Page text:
It is also important to know that sometimes modern furniture might look like real wood, but in fact, it is a paper-thin sheet of wood applied to a composite material like MDF (Medium Density Fiberboard) or particle board. You will want to know beforehand if the piece you are working on is real wood all the way through or not.

Even a light sanding on a modern piece of wood that is not in fact real wood, can reveal whatever composite material lies beneath the illusion. Secondly, composite materials are especially prone to water damage that is often irreversible. It should be noted that some wood stains are water based and will have the same negative effect on the wood product as actual water, which is generally bubbling, puckering and swelling of the affected area. 

Working with types of wood

Understanding wood grain and the way it reacts is to moisture will also help you when you have to do a repair with wood glue.

End grain does not glue to other end grain very well and even gluing end grain to cross-grain won’t produce a very tight bond.

This image shows a cutting board made of end-grain wood. End grain is not a certain kind of wood, it is just the way the wood is oriented in relation to the grain.

There are two categories of wood, hardwood, and softwood. These are loose terms and not all hardwoods are in fact "harder" than all softwoods.

Softwoods tend to come from coniferous or evergreen trees and hardwoods tend to come from deciduous trees.

Hardwood is what is used in higher quality furniture, as it tends to be less susceptible to wear and tear.


Examples include Pine, bass, cedar or fir.Softwoods will usually have a wide grain and will be lighter by volume than hardwoods and may or not have knots in it. The fibers of the wood in softwood will appear and feel looser.


Examples include walnut, maple, ash, and oak and tend to be heavier and have dense wood grain that you can't splinter very well.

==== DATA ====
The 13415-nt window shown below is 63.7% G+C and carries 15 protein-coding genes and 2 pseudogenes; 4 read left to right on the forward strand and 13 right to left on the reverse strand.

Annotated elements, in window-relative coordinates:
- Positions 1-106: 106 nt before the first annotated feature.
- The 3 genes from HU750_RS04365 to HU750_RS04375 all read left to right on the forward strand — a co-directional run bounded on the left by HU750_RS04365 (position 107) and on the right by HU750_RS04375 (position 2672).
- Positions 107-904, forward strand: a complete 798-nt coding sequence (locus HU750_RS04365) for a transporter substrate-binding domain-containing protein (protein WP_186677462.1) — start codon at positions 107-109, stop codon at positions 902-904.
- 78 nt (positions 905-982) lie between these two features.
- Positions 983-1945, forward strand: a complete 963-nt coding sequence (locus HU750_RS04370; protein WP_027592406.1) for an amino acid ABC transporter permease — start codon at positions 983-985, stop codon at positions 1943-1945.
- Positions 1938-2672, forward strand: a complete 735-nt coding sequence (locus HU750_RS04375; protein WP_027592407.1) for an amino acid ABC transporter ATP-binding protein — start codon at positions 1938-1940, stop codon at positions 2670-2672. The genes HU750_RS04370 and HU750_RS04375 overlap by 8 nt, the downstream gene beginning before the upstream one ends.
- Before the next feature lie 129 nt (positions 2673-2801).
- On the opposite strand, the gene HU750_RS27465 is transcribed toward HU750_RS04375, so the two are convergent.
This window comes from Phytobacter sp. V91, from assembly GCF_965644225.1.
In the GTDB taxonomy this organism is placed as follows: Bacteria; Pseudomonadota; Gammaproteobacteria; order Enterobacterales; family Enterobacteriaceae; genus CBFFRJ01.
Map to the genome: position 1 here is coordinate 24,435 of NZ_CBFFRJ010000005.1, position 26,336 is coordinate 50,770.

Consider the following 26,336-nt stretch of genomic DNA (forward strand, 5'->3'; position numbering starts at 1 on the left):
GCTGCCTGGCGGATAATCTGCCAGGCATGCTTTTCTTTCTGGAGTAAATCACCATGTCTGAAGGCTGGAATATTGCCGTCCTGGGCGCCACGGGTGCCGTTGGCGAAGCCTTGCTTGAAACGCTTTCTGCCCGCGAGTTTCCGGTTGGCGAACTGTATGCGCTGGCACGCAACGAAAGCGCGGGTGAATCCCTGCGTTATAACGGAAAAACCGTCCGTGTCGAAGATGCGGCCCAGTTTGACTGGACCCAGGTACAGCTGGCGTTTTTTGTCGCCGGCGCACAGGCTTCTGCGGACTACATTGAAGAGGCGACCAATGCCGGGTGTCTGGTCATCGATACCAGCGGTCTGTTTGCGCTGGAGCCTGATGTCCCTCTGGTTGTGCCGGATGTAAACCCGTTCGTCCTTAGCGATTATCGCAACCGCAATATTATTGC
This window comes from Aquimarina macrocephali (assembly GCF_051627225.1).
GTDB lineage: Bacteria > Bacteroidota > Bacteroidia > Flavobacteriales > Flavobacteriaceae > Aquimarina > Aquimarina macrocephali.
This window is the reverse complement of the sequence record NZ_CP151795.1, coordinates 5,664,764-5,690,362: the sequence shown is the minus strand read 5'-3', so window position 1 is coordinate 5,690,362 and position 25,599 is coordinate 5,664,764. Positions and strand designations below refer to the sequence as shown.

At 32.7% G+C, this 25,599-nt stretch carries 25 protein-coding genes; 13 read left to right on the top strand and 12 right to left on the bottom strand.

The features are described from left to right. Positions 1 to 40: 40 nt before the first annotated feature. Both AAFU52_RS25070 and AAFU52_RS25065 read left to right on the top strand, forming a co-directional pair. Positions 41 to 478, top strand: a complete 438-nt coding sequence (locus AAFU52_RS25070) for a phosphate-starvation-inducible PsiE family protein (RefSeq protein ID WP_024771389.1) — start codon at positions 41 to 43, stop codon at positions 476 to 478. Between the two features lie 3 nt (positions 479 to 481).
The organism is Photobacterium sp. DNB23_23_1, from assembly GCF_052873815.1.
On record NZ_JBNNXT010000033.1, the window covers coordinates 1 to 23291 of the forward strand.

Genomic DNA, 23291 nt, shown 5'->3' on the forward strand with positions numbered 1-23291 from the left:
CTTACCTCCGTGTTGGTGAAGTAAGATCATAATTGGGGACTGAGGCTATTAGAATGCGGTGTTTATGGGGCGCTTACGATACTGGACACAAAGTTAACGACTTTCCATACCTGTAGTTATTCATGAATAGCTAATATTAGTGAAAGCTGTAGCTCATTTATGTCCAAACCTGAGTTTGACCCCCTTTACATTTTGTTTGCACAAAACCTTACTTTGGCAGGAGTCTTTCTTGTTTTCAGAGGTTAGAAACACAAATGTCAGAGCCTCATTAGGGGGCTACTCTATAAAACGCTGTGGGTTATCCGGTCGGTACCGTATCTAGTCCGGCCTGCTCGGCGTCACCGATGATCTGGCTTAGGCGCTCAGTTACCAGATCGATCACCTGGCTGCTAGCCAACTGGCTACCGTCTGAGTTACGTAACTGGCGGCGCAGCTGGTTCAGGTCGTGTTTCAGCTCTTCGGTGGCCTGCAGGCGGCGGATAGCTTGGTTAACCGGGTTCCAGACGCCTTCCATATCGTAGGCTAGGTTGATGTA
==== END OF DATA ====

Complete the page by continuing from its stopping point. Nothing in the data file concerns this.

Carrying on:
Removing Finishes

Now that have gathered your supplies, chosen the piece of furniture you want to work on and planned out your process, it is finally time to get started on the restoration itself. Removing the finish off of a piece of furniture will usually change the look drastically for the better. A lot of antique furniture has been finished in a glossy type of finish such a varnish, shellac or polyurethane. While you very well may want a glossy finish on wood, this is not something that is currently done a lot and generally the preferred finish for antique nowadays is a hand rubbed oil. Of course, however, the finish you choose is all about personal preference. Oils like Danish Oil and Tung Oil penetrate the wood and give it a natural looking sheen and luster that ages beautifully with time, while varnishes, shellacs, and polyurethanes sit on top of the woods surface and generally are very obvious in that fact. They can even crack, chip and peel over time and give some furniture a dated look. However, even if you want and like this kind of finish, you might still want need to remove the old finish and start fresh with a new application to give the piece a nice clean look.

Put on your heavy-duty rubber gloves, respirator mask and clothes and shoes that cover all your skin.